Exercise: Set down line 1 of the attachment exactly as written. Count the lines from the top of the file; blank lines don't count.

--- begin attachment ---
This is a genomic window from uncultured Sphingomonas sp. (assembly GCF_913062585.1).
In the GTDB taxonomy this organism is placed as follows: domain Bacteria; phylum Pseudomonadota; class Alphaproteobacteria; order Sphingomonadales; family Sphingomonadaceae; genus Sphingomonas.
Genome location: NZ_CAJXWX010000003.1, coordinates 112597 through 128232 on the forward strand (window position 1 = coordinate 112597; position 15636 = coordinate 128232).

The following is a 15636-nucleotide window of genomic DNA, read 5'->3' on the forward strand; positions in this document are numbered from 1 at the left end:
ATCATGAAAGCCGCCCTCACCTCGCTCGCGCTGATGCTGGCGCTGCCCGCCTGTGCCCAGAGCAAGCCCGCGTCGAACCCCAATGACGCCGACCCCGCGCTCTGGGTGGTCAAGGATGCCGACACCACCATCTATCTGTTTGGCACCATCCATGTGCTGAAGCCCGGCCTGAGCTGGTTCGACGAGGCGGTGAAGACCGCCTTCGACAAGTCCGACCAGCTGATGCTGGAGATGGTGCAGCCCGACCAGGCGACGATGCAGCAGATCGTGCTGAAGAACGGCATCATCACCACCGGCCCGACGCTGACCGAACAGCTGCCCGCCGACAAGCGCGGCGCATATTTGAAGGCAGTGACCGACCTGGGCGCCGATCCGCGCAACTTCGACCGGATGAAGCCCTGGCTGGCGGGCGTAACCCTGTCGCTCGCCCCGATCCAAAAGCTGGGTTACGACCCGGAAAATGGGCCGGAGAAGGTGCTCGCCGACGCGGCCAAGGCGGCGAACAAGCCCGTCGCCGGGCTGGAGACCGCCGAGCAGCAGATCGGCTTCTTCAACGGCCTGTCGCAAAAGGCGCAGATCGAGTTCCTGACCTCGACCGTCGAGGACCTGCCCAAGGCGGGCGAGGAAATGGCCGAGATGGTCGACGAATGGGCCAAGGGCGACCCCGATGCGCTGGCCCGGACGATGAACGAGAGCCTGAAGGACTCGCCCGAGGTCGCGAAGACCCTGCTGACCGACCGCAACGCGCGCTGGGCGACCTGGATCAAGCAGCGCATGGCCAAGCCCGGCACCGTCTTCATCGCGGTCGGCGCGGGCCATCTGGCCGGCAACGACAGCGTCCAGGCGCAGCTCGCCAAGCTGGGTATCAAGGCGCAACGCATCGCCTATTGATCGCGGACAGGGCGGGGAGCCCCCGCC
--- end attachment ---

This is a genomic window from uncultured Sphingomonas sp. (assembly GCF_913062585.1).